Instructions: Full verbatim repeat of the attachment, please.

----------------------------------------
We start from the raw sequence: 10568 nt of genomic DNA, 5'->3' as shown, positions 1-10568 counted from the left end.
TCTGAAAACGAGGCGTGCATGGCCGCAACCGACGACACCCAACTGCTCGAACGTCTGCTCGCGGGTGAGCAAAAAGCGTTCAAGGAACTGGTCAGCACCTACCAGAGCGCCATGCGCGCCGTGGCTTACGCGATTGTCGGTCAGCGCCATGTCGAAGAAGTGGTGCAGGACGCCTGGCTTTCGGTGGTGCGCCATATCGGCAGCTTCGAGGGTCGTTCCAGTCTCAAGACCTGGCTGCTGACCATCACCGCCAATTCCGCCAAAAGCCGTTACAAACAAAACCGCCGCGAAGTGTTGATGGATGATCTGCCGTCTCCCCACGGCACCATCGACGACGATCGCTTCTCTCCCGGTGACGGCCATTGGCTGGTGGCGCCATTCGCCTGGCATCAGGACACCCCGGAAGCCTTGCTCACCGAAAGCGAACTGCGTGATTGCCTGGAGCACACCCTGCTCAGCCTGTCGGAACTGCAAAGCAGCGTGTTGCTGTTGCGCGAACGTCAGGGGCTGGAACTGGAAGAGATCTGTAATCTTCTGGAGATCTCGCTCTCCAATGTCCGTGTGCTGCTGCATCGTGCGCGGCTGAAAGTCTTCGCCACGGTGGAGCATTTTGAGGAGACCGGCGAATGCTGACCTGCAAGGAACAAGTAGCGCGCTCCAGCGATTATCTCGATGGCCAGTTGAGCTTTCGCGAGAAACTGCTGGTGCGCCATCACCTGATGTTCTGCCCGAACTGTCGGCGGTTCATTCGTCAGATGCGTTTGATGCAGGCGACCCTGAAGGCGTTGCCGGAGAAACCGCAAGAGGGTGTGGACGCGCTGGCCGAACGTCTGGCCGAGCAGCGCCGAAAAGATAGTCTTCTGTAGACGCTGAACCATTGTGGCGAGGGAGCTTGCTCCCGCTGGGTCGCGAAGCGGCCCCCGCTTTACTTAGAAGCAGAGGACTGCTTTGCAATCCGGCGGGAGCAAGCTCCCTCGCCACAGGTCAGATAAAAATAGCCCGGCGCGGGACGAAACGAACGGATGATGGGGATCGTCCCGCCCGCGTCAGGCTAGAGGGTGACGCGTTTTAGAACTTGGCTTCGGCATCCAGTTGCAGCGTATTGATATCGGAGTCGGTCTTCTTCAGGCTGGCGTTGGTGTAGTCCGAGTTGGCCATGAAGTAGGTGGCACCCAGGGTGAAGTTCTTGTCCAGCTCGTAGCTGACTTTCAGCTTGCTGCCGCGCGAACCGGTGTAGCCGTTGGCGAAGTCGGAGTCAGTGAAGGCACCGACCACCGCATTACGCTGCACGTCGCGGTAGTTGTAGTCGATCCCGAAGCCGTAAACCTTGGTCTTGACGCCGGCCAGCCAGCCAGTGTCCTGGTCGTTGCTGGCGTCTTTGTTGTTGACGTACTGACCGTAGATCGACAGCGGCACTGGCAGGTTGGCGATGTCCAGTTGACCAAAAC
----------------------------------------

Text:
We start from the raw sequence: 10568 nt of genomic DNA, 5'->3' as shown, positions 1-10568 counted from the left end.
TCTGAAAACGAGGCGTGCATGGCCGCAACCGACGACACCCAACTGCTCGAACGTCTGCTCGCGGGTGAGCAAAAAGCGTTCAAGGAACTGGTCAGCACCTACCAGAGCGCCATGCGCGCCGTGGCTTACGCGATTGTCGGTCAGCGCCATGTCGAAGAAGTGGTGCAGGACGCCTGGCTTTCGGTGGTGCGCCATATCGGCAGCTTCGAGGGTCGTTCCAGTCTCAAGACCTGGCTGCTGACCATCACCGCCAATTCCGCCAAAAGCCGTTACAAACAAAACCGCCGCGAAGTGTTGATGGATGATCTGCCGTCTCCCCACGGCACCATCGACGACGATCGCTTCTCTCCCGGTGACGGCCATTGGCTGGTGGCGCCATTCGCCTGGCATCAGGACACCCCGGAAGCCTTGCTCACCGAAAGCGAACTGCGTGATTGCCTGGAGCACACCCTGCTCAGCCTGTCGGAACTGCAAAGCAGCGTGTTGCTGTTGCGCGAACGTCAGGGGCTGGAACTGGAAGAGATCTGTAATCTTCTGGAGATCTCGCTCTCCAATGTCCGTGTGCTGCTGCATCGTGCGCGGCTGAAAGTCTTCGCCACGGTGGAGCATTTTGAGGAGACCGGCGAATGCTGACCTGCAAGGAACAAGTAGCGCGCTCCAGCGATTATCTCGATGGCCAGTTGAGCTTTCGCGAGAAACTGCTGGTGCGCCATCACCTGATGTTCTGCCCGAACTGTCGGCGGTTCATTCGTCAGATGCGTTTGATGCAGGCGACCCTGAAGGCGTTGCCGGAGAAACCGCAAGAGGGTGTGGACGCGCTGGCCGAACGTCTGGCCGAGCAGCGCCGAAAAGATAGTCTTCTGTAGACGCTGAACCATTGTGGCGAGGGAGCTTGCTCCCGCTGGGTCGCGAAGCGGCCCCCGCTTTACTTAGAAGCAGAGGACTGCTTTGCAATCCGGCGGGAGCAAGCTCCCTCGCCACAGGTCAGATAAAAATAGCCCGGCGCGGGACGAAACGAACGGATGATGGGGATCGTCCCGCCCGCGTCAGGCTAGAGGGTGACGCGTTTTAGAACTTGGCTTCGGCATCCAGTTGCAGCGTATTGATATCGGAGTCGGTCTTCTTCAGGCTGGCGTTGGTGTAGTCCGAGTTGGCCATGAAGTAGGTGGCACCCAGGGTGAAGTTCTTGTCCAGCTCGTAGCTGACTTTCAGCTTGCTGCCGCGCGAACCGGTGTAGCCGTTGGCGAAGTCGGAGTCAGTGAAGGCACCGACCACCGCATTACGCTGCACGTCGCGGTAGTTGTAGTCGATCCCGAAGCCGTAAACCTTGGTCTTGACGCCGGCCAGCCAGCCAGTGTCCTGGTCGTTGCTGGCGTCTTTGTTGTTGACGTACTGACCGTAGATCGACAGCGGCACTGGCAGGTTGGCGATGTCCAGTTGACCAAAAC